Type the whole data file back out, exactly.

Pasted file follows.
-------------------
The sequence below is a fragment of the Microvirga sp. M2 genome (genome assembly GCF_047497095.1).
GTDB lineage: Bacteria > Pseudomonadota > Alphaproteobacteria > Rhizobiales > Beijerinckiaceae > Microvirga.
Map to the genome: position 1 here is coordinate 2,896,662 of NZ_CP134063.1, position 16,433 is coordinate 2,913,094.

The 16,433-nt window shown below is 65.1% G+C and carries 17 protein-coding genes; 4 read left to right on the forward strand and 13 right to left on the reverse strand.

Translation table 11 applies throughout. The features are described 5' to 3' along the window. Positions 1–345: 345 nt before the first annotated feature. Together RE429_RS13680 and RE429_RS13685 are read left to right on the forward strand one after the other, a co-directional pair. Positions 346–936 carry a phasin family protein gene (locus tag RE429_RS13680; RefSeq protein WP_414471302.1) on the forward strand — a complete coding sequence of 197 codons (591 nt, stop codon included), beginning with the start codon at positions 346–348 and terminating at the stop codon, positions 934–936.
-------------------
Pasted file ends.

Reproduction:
The sequence below is a fragment of the Microvirga sp. M2 genome (genome assembly GCF_047497095.1).
GTDB lineage: Bacteria > Pseudomonadota > Alphaproteobacteria > Rhizobiales > Beijerinckiaceae > Microvirga.
Map to the genome: position 1 here is coordinate 2,896,662 of NZ_CP134063.1, position 16,433 is coordinate 2,913,094.

The 16,433-nt window shown below is 65.1% G+C and carries 17 protein-coding genes; 4 read left to right on the forward strand and 13 right to left on the reverse strand.

Translation table 11 applies throughout. The features are described 5' to 3' along the window. Positions 1–345: 345 nt before the first annotated feature. Together RE429_RS13680 and RE429_RS13685 are read left to right on the forward strand one after the other, a co-directional pair. Positions 346–936 carry a phasin family protein gene (locus tag RE429_RS13680; RefSeq protein WP_414471302.1) on the forward strand — a complete coding sequence of 197 codons (591 nt, stop codon included), beginning with the start codon at positions 346–348 and terminating at the stop codon, positions 934–936.